Bishop of St Albans compares latest Star Wars movie to birth of Christ in Christmas sermon

The Rt Revd Dr Alan Smith, the Bishop of St Albans

The Rt Revd Dr Alan Smith, the Bishop of St Albans - Credit: Archant

The Bishop of St Albans brought his Christmas sermon bang up to date by comparing and contrasting the latest Star Wars movie to the birth of Christ.

And while speaking about the dangers of seeing the world in black and white the Bishop, Dr Alan Smith, referred not only to the terror group Isis but also a certain ‘well-known’ American politician - quite clearly Donald Trump.

Dr Smith compared The Force Awakens, the new Star Wars movie, with the birth of Christ to address some of the complexities of bringing peace in the world.

He recalled how as a young curate 34 years ago, he preached on the second of the Star Wars films, The Empire Strikes Back, and ‘during my sermon a live menacing Darth Vader strode up the aisle of the church demanding to know the whereabouts of Luke Skywalker who, exactly on cue, then rose out of the puplpit wielding his light sabre’.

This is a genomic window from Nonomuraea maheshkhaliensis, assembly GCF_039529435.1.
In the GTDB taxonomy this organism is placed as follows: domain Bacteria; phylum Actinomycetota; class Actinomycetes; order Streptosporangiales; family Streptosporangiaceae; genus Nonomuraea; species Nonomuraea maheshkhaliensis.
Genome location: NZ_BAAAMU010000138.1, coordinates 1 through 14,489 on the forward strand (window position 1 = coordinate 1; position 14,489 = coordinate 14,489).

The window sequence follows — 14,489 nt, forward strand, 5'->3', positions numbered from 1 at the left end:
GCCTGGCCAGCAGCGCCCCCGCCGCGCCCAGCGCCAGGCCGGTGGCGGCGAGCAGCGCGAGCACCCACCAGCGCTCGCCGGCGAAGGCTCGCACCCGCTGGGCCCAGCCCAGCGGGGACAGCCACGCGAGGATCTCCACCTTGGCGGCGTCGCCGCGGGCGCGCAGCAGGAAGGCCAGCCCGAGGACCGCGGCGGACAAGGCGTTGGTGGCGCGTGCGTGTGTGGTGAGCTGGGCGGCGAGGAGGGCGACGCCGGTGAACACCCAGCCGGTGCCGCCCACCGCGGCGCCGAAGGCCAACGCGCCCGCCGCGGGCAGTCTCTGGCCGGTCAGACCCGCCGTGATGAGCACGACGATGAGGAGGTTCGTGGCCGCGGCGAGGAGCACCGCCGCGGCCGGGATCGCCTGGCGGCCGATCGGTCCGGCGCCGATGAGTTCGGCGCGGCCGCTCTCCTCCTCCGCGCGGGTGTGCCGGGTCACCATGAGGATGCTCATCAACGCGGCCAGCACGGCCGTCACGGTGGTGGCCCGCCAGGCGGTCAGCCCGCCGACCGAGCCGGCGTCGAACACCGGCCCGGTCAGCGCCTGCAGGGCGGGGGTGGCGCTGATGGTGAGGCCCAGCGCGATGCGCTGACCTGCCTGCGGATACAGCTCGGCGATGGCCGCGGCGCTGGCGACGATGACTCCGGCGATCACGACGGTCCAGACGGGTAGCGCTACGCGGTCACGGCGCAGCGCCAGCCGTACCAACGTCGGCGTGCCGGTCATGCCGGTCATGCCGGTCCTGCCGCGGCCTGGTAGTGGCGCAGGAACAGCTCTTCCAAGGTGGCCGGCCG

Dr Smith explained that the point of the sermon was to explore themes of light and darkness but it was not one of his more successful family service talks because several young children were so terrified by the tall, black figure that they burst into tears and he was later confronted by several irate parents.

Using the character of Darth Vader, who started off on the side of good but fell to the dark side of the Force, he told the Christmas Day congregation at St Albans Cathedral that the struggle between good and evil was never quite that simple.

And he said that it was not just films that suggested the world was ‘a simple fight between good and evil’ but siren voices in the media who found a ready audience when they talked about a world which was black or white.

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He went on: “It is not just Daesh or Isis - you only have to listen to a particularly well-known American politician at the moment to hear the same sort of thing.”

Rather than advocating confronting violence with greater violence, he suggested that the lesson of history was that naked force could only achieve so much and eventually people had to sit down and negotiate. “Sometimes we need something or someone to break the endless cycle of violence,” he said.

Turning to the birth of Christ he pointed out that it had its share of good and bad characters, notably Jesus and Herod, and the congregation gathering in the stable comprised shepherds - in that culture social outcasts - and the Magi, strange and exotic foreigners.

But, he added, that first Eucharist in a backyard stable was the true Force Awakening - not the force that was the product of the Hollywood imagination but ‘nothing less than the power of God’s infinite love, revealed in weakness and in vulnerability in this child of Bethlehem’.